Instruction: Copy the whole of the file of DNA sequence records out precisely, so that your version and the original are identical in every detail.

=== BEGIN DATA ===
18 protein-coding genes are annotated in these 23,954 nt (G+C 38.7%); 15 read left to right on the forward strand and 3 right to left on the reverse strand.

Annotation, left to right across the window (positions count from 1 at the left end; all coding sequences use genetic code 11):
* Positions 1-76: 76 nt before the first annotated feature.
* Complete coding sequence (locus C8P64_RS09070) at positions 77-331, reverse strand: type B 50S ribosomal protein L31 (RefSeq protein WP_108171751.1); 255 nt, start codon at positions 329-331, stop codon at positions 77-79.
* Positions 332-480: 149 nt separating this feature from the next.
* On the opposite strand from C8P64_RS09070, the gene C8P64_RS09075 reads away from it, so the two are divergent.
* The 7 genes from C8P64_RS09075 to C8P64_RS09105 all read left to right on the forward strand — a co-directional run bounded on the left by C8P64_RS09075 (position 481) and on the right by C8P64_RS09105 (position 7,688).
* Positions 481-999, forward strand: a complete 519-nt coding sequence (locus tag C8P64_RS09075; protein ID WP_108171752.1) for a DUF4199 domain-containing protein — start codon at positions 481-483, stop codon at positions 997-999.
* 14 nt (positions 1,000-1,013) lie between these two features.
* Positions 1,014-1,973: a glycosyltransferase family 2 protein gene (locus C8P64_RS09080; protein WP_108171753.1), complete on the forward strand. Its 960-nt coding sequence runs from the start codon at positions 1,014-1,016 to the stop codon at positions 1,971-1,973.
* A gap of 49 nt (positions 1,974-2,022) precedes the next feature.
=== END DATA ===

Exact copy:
18 protein-coding genes are annotated in these 23,954 nt (G+C 38.7%); 15 read left to right on the forward strand and 3 right to left on the reverse strand.

Annotation, left to right across the window (positions count from 1 at the left end; all coding sequences use genetic code 11):
* Positions 1-76: 76 nt before the first annotated feature.
* Complete coding sequence (locus C8P64_RS09070) at positions 77-331, reverse strand: type B 50S ribosomal protein L31 (RefSeq protein WP_108171751.1); 255 nt, start codon at positions 329-331, stop codon at positions 77-79.
* Positions 332-480: 149 nt separating this feature from the next.
* On the opposite strand from C8P64_RS09070, the gene C8P64_RS09075 reads away from it, so the two are divergent.
* The 7 genes from C8P64_RS09075 to C8P64_RS09105 all read left to right on the forward strand — a co-directional run bounded on the left by C8P64_RS09075 (position 481) and on the right by C8P64_RS09105 (position 7,688).
* Positions 481-999, forward strand: a complete 519-nt coding sequence (locus tag C8P64_RS09075; protein ID WP_108171752.1) for a DUF4199 domain-containing protein — start codon at positions 481-483, stop codon at positions 997-999.
* 14 nt (positions 1,000-1,013) lie between these two features.
* Positions 1,014-1,973: a glycosyltransferase family 2 protein gene (locus C8P64_RS09080; protein WP_108171753.1), complete on the forward strand. Its 960-nt coding sequence runs from the start codon at positions 1,014-1,016 to the stop codon at positions 1,971-1,973.
* A gap of 49 nt (positions 1,974-2,022) precedes the next feature.